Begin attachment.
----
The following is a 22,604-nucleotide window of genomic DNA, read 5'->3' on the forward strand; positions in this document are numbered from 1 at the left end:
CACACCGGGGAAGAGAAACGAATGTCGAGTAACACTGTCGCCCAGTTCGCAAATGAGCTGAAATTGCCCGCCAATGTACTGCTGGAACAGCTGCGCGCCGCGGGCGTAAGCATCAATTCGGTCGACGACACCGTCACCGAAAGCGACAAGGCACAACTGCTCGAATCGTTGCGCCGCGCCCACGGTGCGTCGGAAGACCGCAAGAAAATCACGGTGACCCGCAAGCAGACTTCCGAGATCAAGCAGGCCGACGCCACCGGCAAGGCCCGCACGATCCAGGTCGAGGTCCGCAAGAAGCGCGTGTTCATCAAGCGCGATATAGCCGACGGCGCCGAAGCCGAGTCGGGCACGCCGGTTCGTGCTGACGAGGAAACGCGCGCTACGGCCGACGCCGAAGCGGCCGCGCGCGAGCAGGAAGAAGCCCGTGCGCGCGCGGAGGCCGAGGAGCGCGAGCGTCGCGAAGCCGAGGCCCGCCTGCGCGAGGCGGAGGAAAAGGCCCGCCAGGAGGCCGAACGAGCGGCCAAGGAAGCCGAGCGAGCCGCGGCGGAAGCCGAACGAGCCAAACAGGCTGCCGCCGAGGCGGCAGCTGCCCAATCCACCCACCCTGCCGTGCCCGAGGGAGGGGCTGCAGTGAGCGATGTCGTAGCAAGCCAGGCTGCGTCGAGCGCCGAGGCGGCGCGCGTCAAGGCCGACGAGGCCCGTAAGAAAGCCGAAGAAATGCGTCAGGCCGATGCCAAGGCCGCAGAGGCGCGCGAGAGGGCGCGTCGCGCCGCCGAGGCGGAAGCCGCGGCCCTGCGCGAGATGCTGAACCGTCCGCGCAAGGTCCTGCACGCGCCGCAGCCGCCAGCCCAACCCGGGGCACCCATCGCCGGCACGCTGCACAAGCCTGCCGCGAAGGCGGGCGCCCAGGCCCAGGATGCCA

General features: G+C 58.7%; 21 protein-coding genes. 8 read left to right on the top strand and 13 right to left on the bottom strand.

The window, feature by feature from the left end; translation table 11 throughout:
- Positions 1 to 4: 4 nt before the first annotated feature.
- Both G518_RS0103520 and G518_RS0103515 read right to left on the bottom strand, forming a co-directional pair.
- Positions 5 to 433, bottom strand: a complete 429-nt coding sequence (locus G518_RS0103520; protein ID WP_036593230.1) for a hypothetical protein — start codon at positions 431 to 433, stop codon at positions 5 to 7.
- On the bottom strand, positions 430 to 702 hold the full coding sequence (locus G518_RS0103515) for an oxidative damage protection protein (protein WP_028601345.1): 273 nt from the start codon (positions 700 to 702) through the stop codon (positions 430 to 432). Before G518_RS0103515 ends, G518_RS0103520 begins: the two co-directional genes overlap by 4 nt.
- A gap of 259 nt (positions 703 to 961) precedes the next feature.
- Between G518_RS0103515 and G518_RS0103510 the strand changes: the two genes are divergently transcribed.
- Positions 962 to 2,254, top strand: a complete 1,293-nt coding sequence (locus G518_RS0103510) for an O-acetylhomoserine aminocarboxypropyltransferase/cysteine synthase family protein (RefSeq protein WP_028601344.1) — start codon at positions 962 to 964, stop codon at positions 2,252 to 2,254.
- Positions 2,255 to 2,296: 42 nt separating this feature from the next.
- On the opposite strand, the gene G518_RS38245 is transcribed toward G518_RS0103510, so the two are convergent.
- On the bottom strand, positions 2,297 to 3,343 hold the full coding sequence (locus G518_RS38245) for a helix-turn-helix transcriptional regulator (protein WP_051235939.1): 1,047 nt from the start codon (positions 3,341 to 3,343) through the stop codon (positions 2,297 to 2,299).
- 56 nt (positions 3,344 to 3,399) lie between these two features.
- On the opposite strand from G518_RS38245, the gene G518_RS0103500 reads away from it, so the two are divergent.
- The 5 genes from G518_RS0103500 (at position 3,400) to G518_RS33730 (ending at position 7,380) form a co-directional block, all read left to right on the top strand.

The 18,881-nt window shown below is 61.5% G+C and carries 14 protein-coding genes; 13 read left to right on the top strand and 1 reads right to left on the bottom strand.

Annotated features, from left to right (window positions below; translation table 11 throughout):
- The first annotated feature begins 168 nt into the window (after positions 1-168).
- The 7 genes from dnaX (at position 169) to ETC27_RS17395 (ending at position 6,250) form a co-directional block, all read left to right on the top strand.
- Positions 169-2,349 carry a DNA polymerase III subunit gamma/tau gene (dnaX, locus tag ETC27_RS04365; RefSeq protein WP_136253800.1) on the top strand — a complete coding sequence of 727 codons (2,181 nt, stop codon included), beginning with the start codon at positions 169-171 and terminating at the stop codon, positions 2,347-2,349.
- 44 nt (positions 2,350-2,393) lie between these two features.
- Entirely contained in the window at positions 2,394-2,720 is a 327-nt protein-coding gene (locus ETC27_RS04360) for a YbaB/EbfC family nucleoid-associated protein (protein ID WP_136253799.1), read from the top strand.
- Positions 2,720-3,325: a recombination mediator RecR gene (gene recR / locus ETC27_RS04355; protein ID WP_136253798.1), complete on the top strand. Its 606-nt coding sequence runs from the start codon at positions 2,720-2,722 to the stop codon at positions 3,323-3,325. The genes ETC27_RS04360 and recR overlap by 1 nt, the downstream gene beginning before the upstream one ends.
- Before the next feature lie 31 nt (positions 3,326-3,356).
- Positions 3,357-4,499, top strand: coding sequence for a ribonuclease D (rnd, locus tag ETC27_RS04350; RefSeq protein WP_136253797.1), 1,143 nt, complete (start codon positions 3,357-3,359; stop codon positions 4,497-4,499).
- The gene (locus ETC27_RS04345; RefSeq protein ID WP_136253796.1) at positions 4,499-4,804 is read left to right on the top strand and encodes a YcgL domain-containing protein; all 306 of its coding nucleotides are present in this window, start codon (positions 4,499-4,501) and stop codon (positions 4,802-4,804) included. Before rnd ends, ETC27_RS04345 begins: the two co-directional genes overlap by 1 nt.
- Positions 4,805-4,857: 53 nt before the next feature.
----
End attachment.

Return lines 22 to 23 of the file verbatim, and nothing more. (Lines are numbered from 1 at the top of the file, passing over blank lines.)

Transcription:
- Positions 169-2,349 carry a DNA polymerase III subunit gamma/tau gene (dnaX, locus tag ETC27_RS04365; RefSeq protein WP_136253800.1) on the top strand — a complete coding sequence of 727 codons (2,181 nt, stop codon included), beginning with the start codon at positions 169-171 and terminating at the stop codon, positions 2,347-2,349.
- 44 nt (positions 2,350-2,393) lie between these two features.